The European Battery Alliance is charging ahead with Gigafactory in Sweden
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    The European Battery Alliance is charging ahead with Gigafactory in Sweden

    Credit: Northvolt

    The European Commission announced yesterday that the European Investment Bank (EIB) has signed a €$300 million loan agreement with Swedish company Northvolt to support the financing of Europe’s first Gigafactory for lithium-ion battery cells.

    This is the third time Northvolt, a company founded in 2016, receives funding from EIB. The financing is supported by the European Fund for Strategic Investments and linked to the European Battery Alliance, a network of innovation and industry actors established in 2017 on the initiative of Commission Vice-President Maros Sefcovic.

    The Battery Alliance aims at promoting the transition to electric vehicles by developing an independent capacity in Europe, covering the entire value-chain, to produce batteries. Currently Asia provides more than 90% of the world car battery output, half of which comes from China alone.

    The new Gigafactory (billion watt) for large-scale battery cell production is currently under construction in Skellefteå in northern Sweden – a region which according to the Commission is home to a prominent raw material and mining cluster. Building the factory in northern Sweden will enable Northvolt to utilise 100% renewable energy within its production processes.

    The first Gigafactory will produce 16 GWh of battery capacity per year in its initial phase, to be scaled up at a later stage to potentially 40 GWh. Northvolt plans to target a 25 percent market share in Europe by 2030 with 50 percent of raw material secured from recycled batteries. Its batteries are designed to be used in automotive, grid storage, and industrial and portable applications.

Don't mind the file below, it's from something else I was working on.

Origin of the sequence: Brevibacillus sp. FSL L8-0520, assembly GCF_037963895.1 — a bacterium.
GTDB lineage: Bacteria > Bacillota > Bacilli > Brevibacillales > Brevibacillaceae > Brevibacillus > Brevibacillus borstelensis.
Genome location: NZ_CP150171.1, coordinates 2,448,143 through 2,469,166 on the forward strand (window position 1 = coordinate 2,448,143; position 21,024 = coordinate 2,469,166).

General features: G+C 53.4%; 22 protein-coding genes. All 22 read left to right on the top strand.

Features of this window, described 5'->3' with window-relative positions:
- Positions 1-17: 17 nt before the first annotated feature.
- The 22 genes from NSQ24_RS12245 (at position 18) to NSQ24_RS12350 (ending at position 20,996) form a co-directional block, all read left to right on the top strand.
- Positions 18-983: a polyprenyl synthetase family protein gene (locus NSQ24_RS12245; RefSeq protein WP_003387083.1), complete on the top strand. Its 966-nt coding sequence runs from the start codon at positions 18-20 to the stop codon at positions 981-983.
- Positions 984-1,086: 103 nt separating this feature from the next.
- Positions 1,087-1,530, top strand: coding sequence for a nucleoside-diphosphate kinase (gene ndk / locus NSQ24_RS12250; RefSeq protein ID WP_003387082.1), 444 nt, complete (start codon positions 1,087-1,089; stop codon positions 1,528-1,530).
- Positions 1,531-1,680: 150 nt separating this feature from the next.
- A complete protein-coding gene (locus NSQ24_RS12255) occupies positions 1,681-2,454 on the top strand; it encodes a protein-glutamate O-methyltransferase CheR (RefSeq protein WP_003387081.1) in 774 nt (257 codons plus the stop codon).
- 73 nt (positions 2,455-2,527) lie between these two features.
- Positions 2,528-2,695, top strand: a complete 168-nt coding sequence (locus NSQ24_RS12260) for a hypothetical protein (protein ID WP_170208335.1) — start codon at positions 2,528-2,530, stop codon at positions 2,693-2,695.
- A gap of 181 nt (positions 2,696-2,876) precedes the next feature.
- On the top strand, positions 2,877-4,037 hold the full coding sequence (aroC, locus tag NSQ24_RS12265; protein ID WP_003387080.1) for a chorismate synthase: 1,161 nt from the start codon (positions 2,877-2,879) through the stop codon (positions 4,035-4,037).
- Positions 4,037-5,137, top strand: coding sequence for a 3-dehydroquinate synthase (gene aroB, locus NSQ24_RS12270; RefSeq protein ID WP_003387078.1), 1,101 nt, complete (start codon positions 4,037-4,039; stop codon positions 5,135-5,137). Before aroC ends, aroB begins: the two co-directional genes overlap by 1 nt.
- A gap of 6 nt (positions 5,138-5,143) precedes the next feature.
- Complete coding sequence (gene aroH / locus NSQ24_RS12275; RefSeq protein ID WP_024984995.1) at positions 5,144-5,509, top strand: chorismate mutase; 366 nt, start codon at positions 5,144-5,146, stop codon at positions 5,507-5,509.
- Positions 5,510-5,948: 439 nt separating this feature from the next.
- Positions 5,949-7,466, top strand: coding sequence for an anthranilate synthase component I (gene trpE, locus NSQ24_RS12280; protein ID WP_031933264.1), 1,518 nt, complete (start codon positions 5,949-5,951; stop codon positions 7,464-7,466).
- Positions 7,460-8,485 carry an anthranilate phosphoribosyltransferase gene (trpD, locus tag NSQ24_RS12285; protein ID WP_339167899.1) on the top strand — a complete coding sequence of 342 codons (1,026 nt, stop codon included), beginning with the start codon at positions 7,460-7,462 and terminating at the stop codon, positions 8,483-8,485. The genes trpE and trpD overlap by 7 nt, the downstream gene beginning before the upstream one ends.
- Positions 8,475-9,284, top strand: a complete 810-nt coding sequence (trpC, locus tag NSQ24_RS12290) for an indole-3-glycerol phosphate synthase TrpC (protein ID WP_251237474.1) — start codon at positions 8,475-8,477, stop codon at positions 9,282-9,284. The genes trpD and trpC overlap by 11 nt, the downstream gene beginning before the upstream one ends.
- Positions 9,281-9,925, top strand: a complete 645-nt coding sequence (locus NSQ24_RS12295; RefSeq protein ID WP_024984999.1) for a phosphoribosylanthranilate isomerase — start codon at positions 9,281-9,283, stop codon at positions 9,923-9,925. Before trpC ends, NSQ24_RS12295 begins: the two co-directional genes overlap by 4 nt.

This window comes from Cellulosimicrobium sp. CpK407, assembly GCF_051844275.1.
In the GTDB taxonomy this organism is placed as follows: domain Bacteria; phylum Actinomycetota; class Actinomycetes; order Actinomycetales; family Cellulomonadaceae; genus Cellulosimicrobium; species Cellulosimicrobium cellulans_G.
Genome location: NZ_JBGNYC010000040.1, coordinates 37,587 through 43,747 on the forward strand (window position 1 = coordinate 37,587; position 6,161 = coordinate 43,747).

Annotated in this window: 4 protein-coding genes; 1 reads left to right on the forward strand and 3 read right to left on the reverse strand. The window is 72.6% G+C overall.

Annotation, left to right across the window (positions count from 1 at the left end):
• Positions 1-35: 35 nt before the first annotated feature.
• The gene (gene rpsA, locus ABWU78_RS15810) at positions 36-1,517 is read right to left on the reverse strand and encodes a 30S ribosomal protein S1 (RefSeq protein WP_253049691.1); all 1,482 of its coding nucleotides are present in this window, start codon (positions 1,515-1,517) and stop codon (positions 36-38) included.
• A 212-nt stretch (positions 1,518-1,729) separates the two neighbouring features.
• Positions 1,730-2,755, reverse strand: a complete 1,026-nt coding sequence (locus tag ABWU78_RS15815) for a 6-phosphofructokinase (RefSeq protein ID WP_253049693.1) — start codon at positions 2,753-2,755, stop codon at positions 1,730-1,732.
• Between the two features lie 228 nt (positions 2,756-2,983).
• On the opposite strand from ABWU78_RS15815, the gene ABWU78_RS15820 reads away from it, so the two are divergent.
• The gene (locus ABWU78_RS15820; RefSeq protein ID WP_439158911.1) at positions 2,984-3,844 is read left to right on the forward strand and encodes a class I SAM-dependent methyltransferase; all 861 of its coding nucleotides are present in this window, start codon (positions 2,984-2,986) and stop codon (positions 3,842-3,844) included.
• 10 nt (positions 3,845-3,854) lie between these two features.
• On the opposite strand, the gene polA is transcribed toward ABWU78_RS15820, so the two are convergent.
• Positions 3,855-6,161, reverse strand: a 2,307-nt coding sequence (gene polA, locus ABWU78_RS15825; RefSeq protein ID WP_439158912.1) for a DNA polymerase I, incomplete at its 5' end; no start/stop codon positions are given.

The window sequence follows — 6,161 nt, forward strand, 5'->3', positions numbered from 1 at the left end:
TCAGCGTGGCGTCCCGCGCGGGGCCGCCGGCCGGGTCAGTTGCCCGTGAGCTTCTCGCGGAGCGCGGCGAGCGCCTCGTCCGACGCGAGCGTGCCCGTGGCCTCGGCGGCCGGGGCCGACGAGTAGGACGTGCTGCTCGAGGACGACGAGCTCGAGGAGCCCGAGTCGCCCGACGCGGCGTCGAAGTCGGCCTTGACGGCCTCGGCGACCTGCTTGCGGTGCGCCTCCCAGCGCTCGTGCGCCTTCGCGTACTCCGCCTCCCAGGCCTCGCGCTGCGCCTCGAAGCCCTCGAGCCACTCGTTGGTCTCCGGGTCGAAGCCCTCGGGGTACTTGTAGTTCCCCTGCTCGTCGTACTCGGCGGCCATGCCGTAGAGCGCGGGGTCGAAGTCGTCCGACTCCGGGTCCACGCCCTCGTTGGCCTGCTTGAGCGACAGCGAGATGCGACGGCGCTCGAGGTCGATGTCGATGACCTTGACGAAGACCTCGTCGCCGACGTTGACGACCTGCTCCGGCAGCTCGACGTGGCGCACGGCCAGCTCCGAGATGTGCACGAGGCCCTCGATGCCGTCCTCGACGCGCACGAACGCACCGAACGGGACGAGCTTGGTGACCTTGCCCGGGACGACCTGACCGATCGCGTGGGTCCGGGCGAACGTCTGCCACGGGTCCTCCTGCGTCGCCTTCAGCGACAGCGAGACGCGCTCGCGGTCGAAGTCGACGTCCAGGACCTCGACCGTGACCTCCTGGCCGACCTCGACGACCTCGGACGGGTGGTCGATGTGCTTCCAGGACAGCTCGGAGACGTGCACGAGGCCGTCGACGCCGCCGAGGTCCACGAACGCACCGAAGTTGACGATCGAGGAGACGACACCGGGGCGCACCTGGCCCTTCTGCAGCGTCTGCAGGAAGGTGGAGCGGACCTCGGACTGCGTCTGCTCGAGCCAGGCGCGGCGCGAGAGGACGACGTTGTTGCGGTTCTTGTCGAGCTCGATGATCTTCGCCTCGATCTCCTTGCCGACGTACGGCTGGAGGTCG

The Commission estimates that to cover the EU demand alone, the battery market requires 20 – 25 Gigafactories to be established in Europe.  Today six or seven are reportedly under construction.

    Another bottleneck for creating the entire battery value-chain is the availability of raw materials. Currently EU is reliant on imports of primary battery raw materials from third countries. Reportedly, four mining projects totalling €2 billion are underway in Europe and are set to meet up to 80% of Europe’s lithium needs in the battery sector by 2025.

    While Europe’s first Gigafactory is being built in Sweden, the country is supporting pilot projects with electric road systems (ERS), where e-vehicles are charged from the road or from overhead lines when driving.

    In the beginning of next year, Sweden will decide on next phase, when the most mature power transfer technology will be selected for a demonstration project on a 20 – 30 km stretch of public road. The technology should be safe, effective and economically feasible. It should also fit all kinds of e-vehicles, both passenger cars, buses and trucks, so that the costs can be shared by as many vehicles as possible.

    When charging electricity from the grid when driving, batteries can be made much smaller and cheaper. An electric road system eliminates the need for stops for recharging and enables heavy vehicles to utilize battery solutions. For the time being, ERS appears to have been left out in the European Green Deal and all EU support is going to the expansion of stationary charging points.

    Update: A spokesperson of the Commission commented (31 July) that Electric Road Systems are eligible for financing under different EU funding instruments, including the Connecting Europe Facility (CEF), provided that the conditions of these instruments are met. So far, no project has been submitted that could have been chosen for financing under the CEF.

    M. Apelblat
    The Brussels Times